Saving Face.

(Edit) 22/10/2018

A kabuki-inspired telling of a story about the end of life may not inspire many to sit down and watch. They are missing out.

Dying atop Mount Narayama when the age of 70 is reached has become a tradition for the local people, saving resources and saving face. Though why should Granny be bothered about saving face amongst villagers who mock and jeer her? Perhaps the way her neighbour, past 70 and refusing to ascend the mountain, is scorned and spurned by his own family, provides the answer.

Kinoshita expertly catches the conflict of emotions within Granny's family as her time nears. His pace is slow, but riveting and beautiful. Painted backdrops give a theatrical, and therefore intimate, sensation. The story is further explained to the audience via a kabuki-style singer, much in the same way a Greek chorus works.

Kinuyo Tanaka once more demonstrates why she was, and remains, one of cinema's great talents. The film is worth watching just for her performance alone. Everyone else is superb. The final climb up the mountain, and the snowfall at the top, must rank as one of the most memorable moments in all of film history.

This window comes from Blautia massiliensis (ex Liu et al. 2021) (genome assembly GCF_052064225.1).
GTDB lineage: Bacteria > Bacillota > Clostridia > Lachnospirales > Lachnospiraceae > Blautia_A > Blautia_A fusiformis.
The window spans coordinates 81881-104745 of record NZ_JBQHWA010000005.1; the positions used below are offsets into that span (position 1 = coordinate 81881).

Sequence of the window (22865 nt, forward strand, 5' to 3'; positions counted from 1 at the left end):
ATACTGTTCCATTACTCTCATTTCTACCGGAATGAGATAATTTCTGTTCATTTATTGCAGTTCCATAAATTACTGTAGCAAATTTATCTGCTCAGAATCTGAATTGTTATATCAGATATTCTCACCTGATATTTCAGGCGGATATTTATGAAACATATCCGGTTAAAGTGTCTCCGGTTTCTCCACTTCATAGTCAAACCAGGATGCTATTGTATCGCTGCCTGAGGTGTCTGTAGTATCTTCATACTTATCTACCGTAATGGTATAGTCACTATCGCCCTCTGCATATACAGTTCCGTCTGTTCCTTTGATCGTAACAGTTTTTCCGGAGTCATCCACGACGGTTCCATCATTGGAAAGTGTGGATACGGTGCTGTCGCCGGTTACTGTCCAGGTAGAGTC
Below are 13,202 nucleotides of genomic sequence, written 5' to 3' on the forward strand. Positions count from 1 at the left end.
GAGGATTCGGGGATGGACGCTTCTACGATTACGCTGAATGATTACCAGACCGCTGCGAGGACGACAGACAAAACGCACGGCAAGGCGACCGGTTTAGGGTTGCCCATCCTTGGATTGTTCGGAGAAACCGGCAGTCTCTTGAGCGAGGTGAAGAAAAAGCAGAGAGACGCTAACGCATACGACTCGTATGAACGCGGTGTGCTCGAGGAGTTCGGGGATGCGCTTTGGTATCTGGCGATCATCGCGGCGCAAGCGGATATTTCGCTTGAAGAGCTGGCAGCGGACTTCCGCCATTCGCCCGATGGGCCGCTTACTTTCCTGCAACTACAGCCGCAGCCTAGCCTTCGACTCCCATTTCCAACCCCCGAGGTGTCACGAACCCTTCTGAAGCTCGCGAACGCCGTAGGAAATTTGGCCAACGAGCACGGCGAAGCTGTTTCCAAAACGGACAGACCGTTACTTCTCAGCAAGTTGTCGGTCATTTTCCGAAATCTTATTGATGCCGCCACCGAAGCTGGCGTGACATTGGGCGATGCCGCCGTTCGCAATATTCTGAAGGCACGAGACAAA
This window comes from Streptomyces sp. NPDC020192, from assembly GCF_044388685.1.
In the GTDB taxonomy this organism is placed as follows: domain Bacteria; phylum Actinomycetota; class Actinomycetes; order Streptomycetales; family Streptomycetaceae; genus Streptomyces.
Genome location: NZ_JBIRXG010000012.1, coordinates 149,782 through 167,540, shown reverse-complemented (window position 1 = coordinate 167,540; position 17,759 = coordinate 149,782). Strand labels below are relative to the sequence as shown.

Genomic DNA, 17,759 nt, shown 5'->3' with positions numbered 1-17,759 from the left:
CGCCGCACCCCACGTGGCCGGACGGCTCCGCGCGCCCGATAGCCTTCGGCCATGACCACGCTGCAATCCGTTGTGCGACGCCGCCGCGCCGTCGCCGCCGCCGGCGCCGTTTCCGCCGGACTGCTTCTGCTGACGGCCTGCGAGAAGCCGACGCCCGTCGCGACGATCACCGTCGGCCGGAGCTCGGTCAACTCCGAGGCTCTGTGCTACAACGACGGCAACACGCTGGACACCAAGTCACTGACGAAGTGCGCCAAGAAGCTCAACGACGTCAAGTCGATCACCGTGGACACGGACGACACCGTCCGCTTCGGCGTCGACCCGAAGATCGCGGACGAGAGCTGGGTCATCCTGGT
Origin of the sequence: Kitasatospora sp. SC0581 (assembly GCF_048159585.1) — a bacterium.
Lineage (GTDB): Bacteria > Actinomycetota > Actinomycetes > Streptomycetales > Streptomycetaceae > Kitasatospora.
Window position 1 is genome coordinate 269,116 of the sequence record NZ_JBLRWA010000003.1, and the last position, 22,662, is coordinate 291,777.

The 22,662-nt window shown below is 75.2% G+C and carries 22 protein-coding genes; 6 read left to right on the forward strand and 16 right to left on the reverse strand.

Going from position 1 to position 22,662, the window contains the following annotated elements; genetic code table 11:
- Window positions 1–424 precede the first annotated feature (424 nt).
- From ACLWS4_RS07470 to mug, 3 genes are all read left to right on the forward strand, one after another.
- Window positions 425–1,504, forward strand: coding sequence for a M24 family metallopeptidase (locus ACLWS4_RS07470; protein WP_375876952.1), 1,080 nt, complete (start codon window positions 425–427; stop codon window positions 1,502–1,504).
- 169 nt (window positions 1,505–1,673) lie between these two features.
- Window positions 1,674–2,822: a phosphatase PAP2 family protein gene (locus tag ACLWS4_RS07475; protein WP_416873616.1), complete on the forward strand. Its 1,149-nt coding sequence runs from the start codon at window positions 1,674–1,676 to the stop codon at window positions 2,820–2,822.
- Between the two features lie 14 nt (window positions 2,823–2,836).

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Freedom Radio

Of Much Academic Interest.

(Edit) 02/10/2018

I guess there was very little room for subtlety in 1941. 'Freedom Radio' may be a flagrant, black-and-white tub-thumper, and, watched today, it suffers because of that, but no-one can deny the verity of its message nor its importance at the time. There is a reasonable cat-and-mouse thriller element, and a bit of fun catching familiar faces, some of them in their younger days (Joan Hickson, for instance); but the overriding interest is in seeing a good example of British wartime propaganda.

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Day of Wrath

The Extraordinary Being Here Is Carl Theodor Dreyer.

(Edit) 01/10/2018

An old woman is accused of witchcraft. The pastor writes "Having been tortured, to the glory of God, she voluntarily confessed." An old man dies. His young wife and his son from a previous marriage are lovers. "He stands before God and accuses us", the son says. "No, he is pleading for us because he sees how we suffer", the wife replies. God, Christianity, and the Devil are who individuals think they are. God and the Devil have very little to do with it.